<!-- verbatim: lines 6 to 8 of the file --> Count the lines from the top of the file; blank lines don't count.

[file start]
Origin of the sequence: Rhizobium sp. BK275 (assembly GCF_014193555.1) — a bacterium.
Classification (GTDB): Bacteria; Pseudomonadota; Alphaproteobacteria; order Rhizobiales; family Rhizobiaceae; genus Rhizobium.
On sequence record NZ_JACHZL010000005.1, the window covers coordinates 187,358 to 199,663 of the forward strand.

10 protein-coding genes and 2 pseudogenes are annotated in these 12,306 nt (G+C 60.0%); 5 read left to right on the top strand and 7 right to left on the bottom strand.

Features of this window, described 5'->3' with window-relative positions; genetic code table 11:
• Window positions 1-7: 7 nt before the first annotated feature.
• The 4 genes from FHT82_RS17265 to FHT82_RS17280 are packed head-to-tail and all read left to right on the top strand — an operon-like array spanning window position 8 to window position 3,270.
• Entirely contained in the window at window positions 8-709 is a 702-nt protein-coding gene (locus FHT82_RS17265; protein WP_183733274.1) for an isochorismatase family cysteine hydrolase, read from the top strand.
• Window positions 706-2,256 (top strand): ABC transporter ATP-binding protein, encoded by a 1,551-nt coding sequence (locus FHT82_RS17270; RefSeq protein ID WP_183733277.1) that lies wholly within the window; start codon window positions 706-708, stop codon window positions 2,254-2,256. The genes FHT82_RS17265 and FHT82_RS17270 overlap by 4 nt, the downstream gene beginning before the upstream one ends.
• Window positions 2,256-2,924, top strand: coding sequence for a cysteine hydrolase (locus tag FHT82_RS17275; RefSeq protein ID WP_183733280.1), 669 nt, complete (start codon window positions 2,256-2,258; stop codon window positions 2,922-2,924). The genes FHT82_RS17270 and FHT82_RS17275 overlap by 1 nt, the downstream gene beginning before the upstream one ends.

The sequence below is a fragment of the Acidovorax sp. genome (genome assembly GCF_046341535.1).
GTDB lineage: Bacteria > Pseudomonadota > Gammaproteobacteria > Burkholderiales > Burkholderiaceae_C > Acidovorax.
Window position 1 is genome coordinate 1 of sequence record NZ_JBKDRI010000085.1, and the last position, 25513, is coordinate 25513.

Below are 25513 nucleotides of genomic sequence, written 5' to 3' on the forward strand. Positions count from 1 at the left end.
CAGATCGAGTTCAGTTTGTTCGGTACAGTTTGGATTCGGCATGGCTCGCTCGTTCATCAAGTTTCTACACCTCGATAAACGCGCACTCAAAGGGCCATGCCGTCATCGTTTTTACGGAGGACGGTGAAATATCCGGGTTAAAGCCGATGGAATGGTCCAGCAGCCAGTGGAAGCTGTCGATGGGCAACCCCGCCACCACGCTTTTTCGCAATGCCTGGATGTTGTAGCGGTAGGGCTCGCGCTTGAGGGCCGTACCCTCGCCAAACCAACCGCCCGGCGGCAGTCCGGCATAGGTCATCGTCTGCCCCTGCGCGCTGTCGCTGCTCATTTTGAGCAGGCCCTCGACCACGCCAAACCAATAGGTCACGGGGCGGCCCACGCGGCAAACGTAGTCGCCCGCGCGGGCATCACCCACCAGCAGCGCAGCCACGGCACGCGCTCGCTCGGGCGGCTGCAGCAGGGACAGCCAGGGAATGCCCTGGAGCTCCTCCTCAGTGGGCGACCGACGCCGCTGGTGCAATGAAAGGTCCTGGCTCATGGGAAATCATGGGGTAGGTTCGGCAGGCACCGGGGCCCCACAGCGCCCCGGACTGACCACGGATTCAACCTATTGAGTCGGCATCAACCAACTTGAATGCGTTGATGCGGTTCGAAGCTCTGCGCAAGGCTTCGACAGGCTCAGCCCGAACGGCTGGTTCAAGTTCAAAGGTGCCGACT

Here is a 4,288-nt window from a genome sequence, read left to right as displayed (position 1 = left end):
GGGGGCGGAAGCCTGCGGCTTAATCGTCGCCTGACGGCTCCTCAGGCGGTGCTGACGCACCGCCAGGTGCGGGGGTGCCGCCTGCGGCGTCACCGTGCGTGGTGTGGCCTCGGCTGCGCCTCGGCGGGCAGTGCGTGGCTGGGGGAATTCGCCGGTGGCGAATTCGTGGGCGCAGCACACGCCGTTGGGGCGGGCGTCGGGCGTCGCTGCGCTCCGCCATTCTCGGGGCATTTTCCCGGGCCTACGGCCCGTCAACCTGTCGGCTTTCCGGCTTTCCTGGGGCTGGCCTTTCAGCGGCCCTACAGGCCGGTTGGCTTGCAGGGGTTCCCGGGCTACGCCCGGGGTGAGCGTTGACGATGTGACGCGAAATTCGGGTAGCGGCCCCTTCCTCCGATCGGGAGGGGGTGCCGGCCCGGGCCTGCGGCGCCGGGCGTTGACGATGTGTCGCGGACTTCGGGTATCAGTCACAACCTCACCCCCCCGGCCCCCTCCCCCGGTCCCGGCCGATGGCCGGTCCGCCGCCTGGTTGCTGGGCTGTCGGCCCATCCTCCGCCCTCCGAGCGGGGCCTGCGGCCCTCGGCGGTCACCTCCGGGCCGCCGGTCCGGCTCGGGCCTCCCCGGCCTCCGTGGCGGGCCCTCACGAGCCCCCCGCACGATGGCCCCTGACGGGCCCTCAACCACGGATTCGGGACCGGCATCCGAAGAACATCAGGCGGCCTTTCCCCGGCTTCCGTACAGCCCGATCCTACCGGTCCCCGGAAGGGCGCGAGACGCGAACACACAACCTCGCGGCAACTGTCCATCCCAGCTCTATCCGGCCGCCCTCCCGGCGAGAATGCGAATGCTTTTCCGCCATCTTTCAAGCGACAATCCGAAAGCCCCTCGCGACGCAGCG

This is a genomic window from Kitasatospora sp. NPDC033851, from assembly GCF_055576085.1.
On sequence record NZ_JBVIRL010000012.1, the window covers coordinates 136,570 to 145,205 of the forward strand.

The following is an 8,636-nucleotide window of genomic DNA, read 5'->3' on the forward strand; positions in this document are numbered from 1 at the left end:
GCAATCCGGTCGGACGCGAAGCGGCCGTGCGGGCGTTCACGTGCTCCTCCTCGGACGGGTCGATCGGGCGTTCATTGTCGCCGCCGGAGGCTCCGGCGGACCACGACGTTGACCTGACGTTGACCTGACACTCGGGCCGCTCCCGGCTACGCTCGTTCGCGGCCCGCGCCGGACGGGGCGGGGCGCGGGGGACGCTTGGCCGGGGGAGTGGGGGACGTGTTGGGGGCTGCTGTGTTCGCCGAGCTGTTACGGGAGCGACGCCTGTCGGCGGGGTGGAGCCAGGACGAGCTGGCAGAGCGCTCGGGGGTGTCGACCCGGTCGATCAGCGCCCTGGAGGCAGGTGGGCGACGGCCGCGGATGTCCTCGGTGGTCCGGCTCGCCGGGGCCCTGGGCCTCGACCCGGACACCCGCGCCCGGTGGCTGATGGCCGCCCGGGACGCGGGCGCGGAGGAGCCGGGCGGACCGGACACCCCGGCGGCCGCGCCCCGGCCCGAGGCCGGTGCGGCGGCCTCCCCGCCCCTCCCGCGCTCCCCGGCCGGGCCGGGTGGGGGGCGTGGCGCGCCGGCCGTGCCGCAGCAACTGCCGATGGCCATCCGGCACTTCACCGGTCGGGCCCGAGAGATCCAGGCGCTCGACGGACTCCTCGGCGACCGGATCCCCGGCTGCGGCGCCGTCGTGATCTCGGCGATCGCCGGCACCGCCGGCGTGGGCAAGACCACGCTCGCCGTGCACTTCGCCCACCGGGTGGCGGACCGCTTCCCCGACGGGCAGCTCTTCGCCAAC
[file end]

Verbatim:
• Window positions 1-7: 7 nt before the first annotated feature.
• The 4 genes from FHT82_RS17265 to FHT82_RS17280 are packed head-to-tail and all read left to right on the top strand — an operon-like array spanning window position 8 to window position 3,270.
• Entirely contained in the window at window positions 8-709 is a 702-nt protein-coding gene (locus FHT82_RS17265; protein WP_183733274.1) for an isochorismatase family cysteine hydrolase, read from the top strand.